For years, the premise behind interruption marketing worked. Consumers made buying decisions based on the impact of ads, commercials, and overtures from direct sales personnel – until it all became like living near the railroad tracks.

The trains still roll through every day and every night, but we no longer hear them. Over the years, they’ve become larger, faster, and louder… but it doesn’t matter. Even when they shake our houses, we simply do not notice. As consumers who have been bombarded by marketing and advertising since we were in utero, and we have become highly effective at tuning it out.

We record our television shows so we can fast forward through the commercials. We put pop-up blockers on our computers, scroll past the Internet advertising we want to ignore, delete emails without opening them, and let phone calls we don’t want to answer go to our voice mail. As desensitized consumers, we respond only to that which amazes us and we run backward from anything that is not painlessly simple to understand and use. Who has time for mazes?

Simplicity in purpose

Timeshare developers, hospitality brands and resorts have a beautifully simple purpose in their message. Timeshares are prepaid ownership of the way vacations make you feel. Everybody is happier on vacation. Vacation ownership is a prepaid commitment to having intervals of vacation happiness in your life. All the rest of the bells, whistles, perks, and benefits are important… but not really. The simple message of vacation ownership always comes down to the fact that you, me and every other consumer is always happier on vacation.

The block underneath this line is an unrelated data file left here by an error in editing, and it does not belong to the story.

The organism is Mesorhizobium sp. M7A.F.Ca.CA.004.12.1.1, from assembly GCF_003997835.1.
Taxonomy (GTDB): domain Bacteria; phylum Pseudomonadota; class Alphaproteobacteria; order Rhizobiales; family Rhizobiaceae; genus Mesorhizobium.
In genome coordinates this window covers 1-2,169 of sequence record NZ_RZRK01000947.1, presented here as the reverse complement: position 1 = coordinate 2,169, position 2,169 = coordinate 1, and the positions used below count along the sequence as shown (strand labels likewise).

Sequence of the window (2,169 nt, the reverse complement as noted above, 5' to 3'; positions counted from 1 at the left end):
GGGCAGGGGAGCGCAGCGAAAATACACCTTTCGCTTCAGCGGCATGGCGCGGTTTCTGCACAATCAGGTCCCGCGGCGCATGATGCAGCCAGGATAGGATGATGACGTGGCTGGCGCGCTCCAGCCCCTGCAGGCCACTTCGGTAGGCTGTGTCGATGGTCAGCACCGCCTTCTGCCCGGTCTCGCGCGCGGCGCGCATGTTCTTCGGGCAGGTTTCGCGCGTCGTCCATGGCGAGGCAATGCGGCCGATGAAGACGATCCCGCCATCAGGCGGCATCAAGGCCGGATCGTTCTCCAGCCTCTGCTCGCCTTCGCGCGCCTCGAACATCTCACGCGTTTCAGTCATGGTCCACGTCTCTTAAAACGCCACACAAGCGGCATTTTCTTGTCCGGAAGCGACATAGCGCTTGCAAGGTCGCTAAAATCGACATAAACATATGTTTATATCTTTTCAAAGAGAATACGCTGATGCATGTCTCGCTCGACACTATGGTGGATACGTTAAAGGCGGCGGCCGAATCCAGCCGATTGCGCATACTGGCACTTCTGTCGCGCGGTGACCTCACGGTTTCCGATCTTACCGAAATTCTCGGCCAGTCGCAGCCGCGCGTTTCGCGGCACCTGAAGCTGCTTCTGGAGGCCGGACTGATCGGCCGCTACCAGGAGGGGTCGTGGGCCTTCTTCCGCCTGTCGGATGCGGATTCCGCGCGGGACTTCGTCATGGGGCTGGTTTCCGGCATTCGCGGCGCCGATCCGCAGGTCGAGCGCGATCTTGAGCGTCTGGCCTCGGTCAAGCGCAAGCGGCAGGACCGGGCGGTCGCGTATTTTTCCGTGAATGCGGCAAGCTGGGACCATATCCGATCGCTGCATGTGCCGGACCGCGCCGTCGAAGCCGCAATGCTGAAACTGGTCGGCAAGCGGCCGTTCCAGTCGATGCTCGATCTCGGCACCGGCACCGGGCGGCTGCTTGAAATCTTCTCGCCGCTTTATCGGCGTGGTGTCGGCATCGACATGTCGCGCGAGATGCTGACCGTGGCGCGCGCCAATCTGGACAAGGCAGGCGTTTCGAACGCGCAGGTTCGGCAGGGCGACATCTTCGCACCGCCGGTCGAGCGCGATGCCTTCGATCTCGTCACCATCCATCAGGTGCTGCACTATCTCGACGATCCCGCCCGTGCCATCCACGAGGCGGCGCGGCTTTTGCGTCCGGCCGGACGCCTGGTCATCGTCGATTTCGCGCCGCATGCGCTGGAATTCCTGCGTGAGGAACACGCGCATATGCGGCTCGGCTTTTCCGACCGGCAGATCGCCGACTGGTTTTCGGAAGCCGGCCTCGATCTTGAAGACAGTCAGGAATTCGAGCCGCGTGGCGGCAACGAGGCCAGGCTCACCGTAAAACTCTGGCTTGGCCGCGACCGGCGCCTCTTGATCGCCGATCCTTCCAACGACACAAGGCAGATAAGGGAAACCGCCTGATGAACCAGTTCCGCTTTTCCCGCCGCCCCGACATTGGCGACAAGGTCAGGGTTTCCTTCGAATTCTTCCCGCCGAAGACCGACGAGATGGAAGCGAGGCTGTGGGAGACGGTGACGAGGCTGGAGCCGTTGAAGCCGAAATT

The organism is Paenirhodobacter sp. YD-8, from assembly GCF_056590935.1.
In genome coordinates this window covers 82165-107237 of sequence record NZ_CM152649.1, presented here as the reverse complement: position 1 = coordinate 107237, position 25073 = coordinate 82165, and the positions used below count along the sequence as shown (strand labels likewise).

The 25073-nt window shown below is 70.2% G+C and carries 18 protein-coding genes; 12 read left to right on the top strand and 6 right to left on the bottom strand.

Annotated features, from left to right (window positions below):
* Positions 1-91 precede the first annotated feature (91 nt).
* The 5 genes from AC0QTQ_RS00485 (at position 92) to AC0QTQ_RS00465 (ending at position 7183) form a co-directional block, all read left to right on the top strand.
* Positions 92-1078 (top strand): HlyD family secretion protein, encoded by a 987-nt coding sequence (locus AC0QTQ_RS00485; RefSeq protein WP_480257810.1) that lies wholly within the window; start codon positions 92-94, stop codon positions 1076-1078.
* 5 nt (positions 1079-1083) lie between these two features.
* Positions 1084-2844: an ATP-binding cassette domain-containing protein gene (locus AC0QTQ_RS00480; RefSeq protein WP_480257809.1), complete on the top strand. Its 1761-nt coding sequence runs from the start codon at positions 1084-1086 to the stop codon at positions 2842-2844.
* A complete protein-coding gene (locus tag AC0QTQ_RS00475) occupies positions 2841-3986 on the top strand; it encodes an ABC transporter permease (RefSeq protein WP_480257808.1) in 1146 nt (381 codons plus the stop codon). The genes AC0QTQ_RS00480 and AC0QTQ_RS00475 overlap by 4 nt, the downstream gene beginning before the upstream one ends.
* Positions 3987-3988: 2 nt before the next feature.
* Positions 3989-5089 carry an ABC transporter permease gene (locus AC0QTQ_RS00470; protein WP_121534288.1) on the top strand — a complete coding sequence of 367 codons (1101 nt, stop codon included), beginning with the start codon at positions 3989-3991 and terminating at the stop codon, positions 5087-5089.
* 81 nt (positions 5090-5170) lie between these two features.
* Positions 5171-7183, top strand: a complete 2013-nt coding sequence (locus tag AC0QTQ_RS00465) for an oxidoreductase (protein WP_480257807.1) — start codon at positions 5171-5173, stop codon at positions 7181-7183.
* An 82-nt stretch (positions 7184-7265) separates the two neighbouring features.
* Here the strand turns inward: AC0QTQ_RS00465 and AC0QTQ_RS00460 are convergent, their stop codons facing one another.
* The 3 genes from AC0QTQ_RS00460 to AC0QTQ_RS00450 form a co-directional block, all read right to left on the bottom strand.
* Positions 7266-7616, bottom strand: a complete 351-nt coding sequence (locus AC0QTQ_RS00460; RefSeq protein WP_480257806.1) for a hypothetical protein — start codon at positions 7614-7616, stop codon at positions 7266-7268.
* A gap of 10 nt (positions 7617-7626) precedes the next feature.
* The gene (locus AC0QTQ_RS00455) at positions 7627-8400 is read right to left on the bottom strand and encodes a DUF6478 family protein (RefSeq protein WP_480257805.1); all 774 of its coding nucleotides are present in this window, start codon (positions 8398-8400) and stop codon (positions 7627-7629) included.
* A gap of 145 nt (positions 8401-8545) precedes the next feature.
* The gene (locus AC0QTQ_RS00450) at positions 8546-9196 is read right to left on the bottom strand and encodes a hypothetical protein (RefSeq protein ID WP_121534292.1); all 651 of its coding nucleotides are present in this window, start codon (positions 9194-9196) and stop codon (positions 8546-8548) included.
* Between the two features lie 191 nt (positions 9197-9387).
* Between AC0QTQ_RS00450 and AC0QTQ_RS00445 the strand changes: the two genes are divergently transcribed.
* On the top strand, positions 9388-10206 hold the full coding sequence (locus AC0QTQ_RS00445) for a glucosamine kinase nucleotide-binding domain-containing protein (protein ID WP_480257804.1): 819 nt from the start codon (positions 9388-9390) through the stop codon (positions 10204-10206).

In timeshare resales, it is equally easy to lose sight of the simple purpose. Consumers buy vacation ownership resales because of the price. If timeshares were not lower in price from the reseller than from the resort, no consumer would ever buy on the resale market. Timeshare buyers would, 100 percent of the time, buy timeshare from the developer, because buying from the source intrinsically carries with it confidence-inspiring factors. Resellers have one feature to sell that differentiates them from developer sales and one feature only: price.

Simplicity in product

The guidelines for owning, using, exchanging and enjoying your timeshare product are simple to you because you helped draft them, you approved them and of course, you understand them. But most timeshare owners look at the guidelines that come with their timeshare and think they are as simple as federal tax code. There are clubs, tiers, perks, membership levels, colors, stars and reward programs. Potential owners get a whiff of the complexities of timeshare ownership guidelines and they can’t back away fast enough.

Today’s timeshare buyer isn’t like Ward and June Cleaver who bought timeshare decades ago. June was a domestic engineer, devoted to all the details of the family’s life. If she and Ward wanted to commit their spare time to working their way through the stipulations involved in using their timeshare, they had more flexibility to do so than do most of today’s timeshare buyers.

Everyone is always happier on vacation

Recently Godin wrote a blog post titled, “It’s Easier to Love a Brand When the Brand Loves You Back.” Questioning why gift certificates have an expiration date, he described it as, “a policy designed to punish a few outlier customers while it actually annoys all of them.”

Let’s simplify. Kill the maze. Be amazing. Love your customers so they have a reason to love you back. And remember that everyone is always happier on vacation.

You can also read this article in the September 2012 issue of The Resort Trades magazine.